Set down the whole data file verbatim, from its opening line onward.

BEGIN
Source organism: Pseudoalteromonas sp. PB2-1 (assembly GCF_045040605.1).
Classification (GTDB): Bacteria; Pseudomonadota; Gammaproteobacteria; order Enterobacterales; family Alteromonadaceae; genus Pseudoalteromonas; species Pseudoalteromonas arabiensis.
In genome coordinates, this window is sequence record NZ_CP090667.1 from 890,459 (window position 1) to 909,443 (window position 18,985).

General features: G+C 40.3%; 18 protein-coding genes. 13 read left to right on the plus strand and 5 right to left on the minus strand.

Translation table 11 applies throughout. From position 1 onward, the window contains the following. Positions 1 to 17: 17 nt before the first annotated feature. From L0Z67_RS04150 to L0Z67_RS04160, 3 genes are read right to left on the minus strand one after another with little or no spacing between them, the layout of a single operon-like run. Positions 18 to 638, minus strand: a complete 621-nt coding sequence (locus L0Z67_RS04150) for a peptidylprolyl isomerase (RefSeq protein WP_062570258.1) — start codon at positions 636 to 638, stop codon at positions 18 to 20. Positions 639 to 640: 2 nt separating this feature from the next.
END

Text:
Source organism: Pseudoalteromonas sp. PB2-1 (assembly GCF_045040605.1).
Classification (GTDB): Bacteria; Pseudomonadota; Gammaproteobacteria; order Enterobacterales; family Alteromonadaceae; genus Pseudoalteromonas; species Pseudoalteromonas arabiensis.
In genome coordinates, this window is sequence record NZ_CP090667.1 from 890,459 (window position 1) to 909,443 (window position 18,985).

General features: G+C 40.3%; 18 protein-coding genes. 13 read left to right on the plus strand and 5 right to left on the minus strand.

Translation table 11 applies throughout. From position 1 onward, the window contains the following. Positions 1 to 17: 17 nt before the first annotated feature. From L0Z67_RS04150 to L0Z67_RS04160, 3 genes are read right to left on the minus strand one after another with little or no spacing between them, the layout of a single operon-like run. Positions 18 to 638, minus strand: a complete 621-nt coding sequence (locus L0Z67_RS04150) for a peptidylprolyl isomerase (RefSeq protein WP_062570258.1) — start codon at positions 636 to 638, stop codon at positions 18 to 20. Positions 639 to 640: 2 nt separating this feature from the next.